Friday, July 29, 2005

the things I come across...

I was looking for a Viking joke... a really old one that's about as funny today as it was when it was first told 1000 years ago, if you tell it to the right people... You know - ironic, black humor... that shouldn't be funny, but if told right, it is. I found something else though... A quiz to determine what one's Viking name is. Here's mine:

"Herdis Goatflattener (Well, actually, that wouldn't really be your name -- since you're female, your name would be something like "Herdis Bjornsdottir," But this is the twenty-first century, and you want to be known for who you are, not for who your father was, right? Right.) Your Viking Personality: You're a fearsome Viking, but you aren't completely uncivilized. The other Vikings make fun of you for that. You are strong and tireless, frequently shouldering burdens that would tire lesser women. You probably know which end of a sword to hold, but you're not a fearsome fighter by any stretch of the imagination. A long sea voyage aboard a Viking longboat would be difficult for you, but you might be able to manage it. Other Vikings tolerate your presence, though they're not quite sure if they can trust you to fight dirty. You have a fairly pragmatic attitude towards life, and tend not to expend effort in areas where it would be wasted. Other people tend to think of you as manipulative and conniving."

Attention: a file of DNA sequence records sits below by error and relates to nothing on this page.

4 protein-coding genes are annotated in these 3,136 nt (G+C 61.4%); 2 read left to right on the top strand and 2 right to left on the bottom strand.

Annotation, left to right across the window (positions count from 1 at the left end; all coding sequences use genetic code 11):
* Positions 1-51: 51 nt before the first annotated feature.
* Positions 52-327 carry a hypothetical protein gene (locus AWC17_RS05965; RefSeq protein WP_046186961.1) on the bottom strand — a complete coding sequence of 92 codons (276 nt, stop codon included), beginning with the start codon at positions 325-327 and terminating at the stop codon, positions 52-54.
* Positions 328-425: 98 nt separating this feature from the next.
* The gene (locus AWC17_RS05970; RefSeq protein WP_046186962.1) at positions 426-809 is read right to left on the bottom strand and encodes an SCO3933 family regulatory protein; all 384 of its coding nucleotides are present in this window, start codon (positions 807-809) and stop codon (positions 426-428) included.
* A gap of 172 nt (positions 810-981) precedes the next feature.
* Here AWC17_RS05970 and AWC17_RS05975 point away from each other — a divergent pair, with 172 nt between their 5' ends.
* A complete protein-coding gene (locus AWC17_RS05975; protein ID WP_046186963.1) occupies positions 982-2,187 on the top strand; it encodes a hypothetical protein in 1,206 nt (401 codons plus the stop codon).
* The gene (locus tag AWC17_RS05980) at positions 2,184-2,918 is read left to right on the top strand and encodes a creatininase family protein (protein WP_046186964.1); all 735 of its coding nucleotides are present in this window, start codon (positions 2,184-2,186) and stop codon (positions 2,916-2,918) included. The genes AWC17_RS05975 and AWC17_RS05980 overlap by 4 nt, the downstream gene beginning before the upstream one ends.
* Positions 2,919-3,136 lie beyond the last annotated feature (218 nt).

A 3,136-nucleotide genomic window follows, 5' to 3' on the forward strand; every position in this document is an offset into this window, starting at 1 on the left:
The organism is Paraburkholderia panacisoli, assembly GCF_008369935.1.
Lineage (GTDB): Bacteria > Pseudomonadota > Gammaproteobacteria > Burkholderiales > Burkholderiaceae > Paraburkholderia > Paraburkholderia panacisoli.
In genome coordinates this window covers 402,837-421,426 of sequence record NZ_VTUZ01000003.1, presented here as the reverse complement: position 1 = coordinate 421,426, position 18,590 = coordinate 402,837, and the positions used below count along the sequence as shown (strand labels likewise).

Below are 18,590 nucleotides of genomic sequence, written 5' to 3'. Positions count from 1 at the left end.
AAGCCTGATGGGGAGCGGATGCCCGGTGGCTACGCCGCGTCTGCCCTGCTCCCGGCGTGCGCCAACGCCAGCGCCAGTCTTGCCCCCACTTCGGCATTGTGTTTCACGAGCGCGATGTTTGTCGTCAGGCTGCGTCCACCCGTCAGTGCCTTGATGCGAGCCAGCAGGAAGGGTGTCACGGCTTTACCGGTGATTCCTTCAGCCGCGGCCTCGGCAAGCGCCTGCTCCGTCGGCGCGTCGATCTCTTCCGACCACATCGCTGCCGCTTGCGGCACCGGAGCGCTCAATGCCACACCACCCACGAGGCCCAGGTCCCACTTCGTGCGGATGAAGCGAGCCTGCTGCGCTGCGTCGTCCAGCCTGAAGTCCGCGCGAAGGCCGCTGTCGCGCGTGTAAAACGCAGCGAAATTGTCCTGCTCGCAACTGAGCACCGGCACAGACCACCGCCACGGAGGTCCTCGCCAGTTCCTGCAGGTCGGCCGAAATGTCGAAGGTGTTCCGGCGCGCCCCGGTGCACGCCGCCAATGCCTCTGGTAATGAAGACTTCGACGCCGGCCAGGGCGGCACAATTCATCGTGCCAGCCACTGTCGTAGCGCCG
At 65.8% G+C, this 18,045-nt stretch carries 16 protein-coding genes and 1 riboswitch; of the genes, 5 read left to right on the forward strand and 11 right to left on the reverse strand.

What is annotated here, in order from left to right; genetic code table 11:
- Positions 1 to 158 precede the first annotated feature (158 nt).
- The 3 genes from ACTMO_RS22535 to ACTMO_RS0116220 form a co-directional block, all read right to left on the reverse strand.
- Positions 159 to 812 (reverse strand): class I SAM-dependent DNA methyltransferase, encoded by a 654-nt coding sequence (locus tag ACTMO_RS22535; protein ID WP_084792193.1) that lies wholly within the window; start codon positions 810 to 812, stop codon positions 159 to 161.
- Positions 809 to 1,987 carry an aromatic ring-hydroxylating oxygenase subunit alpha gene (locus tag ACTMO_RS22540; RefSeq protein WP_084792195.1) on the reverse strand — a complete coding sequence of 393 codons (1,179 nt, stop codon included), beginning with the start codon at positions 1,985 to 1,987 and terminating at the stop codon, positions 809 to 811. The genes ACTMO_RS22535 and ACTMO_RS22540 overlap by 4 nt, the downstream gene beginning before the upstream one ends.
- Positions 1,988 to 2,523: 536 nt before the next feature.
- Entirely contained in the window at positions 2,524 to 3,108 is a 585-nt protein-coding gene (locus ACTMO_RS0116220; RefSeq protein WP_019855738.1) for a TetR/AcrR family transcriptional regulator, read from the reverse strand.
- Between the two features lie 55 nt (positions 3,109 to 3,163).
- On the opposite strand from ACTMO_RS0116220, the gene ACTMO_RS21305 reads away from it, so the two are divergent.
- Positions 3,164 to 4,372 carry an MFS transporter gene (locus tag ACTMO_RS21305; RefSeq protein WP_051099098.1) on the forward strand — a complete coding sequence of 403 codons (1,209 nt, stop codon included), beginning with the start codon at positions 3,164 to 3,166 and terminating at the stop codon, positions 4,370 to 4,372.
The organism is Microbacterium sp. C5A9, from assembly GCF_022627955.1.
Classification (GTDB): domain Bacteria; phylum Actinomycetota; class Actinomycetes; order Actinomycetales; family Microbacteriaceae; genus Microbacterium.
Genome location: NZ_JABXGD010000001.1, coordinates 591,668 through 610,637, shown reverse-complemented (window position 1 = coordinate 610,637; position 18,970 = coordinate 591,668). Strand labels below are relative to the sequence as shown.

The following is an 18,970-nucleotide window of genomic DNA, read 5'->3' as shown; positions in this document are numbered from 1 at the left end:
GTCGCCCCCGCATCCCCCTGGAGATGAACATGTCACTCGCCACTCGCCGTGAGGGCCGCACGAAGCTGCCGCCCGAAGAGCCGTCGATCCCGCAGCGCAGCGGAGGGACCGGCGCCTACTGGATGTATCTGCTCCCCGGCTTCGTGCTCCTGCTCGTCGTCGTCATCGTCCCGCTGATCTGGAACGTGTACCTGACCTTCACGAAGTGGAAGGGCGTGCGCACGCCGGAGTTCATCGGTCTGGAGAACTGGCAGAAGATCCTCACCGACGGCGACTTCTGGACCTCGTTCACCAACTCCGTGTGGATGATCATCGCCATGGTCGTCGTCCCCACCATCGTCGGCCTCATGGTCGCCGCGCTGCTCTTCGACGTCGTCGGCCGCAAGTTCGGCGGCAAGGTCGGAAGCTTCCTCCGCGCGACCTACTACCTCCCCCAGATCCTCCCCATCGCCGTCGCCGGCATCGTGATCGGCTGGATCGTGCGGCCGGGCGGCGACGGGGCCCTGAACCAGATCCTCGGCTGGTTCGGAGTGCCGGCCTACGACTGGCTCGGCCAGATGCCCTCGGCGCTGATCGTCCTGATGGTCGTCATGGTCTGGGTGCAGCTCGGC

:D Well, I wouldn't go so far as to say "manipulative and conniving." Who do they think I am, a disciple of Loki? I think not... Would love to know the story behind "Goatflattener" though... Also, the "Goatflattener" thing is possible, even if I am female. There was Unn The Deep-Minded afterall... Here's where to go if you want take it too:

I eventually found the "joke." It's from Njal's Saga, and is typical of the humor to be found in most of the Sagas.